A Woman's Agenda 2011: Celebrating Movers and Shakers
Whenever I walk into an office supply store, my heart bursts into song. Traipsing rapturously down the aisles of Staples or Office Depot, it's all I can do not to spin like Julie Andrews in The Sound of Music. Five subject notebooks and highlighter markers, White-Out and staples and hanging file folders, colorful Post-its of differing size: these are a few of my favorite things.
As someone with a fetishistic love of organization, I appreciate a good annual planner. While I generally keep my schedule and to do lists updated using a variety of paperless tools—such as Outlook's calendar feature and Google Docs—there are benefits to having a hard copy version of my schedule: at a glance, I can see everything on my plate without needing to pull out my laptop. It also allows me to step out of the weeds of my day-to-day commitments and reflect about my workload and my year. Finally, because I'm shortly going to be spending the next two years volunteering abroad, I want to have a tangible, coherent vision of what's happening in my life next, during months of transition where I will feel lost and out of control for long stretches of time—and possibly with minimal technology available.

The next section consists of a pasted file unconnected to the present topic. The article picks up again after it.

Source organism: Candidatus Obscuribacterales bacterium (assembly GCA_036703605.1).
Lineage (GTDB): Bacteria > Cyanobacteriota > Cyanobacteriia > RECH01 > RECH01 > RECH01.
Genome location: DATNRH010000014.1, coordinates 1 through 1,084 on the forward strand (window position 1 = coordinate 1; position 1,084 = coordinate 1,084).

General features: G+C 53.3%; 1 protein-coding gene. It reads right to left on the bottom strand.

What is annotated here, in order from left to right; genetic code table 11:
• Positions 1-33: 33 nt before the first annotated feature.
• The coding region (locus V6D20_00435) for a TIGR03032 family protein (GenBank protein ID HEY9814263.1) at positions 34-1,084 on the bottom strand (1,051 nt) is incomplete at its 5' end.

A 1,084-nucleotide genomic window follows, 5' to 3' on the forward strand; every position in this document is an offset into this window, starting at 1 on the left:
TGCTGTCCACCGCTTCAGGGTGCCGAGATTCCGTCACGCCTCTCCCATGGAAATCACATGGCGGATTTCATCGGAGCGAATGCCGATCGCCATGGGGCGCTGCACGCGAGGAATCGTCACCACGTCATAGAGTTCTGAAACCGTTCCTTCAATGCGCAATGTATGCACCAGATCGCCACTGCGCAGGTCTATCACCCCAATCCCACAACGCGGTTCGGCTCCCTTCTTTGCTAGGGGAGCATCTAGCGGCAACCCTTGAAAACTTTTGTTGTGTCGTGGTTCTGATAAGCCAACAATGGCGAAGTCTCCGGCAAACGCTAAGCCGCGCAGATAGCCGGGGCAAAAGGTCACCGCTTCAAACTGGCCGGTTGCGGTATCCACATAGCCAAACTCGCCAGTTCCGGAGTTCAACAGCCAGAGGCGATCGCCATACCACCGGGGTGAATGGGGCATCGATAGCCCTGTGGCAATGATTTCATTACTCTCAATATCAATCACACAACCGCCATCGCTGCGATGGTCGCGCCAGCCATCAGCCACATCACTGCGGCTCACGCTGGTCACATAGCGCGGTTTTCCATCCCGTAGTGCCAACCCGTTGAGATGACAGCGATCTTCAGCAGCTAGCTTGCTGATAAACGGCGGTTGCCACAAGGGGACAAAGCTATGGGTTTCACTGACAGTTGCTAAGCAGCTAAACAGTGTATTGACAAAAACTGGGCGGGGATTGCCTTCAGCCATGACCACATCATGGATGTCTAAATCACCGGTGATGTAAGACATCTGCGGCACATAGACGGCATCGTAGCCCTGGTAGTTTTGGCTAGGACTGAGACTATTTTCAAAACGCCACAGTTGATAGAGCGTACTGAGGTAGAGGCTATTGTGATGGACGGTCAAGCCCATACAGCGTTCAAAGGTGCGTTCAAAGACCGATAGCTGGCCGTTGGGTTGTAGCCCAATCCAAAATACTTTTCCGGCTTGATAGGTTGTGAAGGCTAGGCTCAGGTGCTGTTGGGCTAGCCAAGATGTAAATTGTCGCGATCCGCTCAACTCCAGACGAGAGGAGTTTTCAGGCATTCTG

A lot to ask of a planner, I know. Still, A Woman's Agenda 2011 seems a good fit for my needs. Solidly spiral bound and measuring roughly five inches by eight inches, the calendar is hefty enough to accommodate the details of my schedule I need while still being small enough to fit in a purse or messenger bag—and feel manageable. Each month has two blank pages for notes; each week has space for an hour-by-hour breakdown of your schedule. Unfortunately, the weekends get short shrift, with fewer lines allotted for tasks on Saturday and Sunday.
This oversight is compensated for, to an extent, by the inspiration that dots the pages of this calendar: every month has a feminist luminary. Nobel Peace Prize winner Aung San Suu Kyi and American politician Shirley Chisholm both receive two-page profiles, as do several Canadian women like women's hockey team captain Cassie Campbell-Pascall. Every week also has an inspiring quote, presumably by the woman profiled at the start of the month (those these are unattributed, so this is an assumption). Finally, there is a list of feminist websites to visit for further inspiration and community.
While A Woman's Agenda 2011 is flawed, the benefits outweigh the drawbacks. Snag one for the on-the-go feminists in your life, as they start to reflect on what they'll accomplish in the coming year.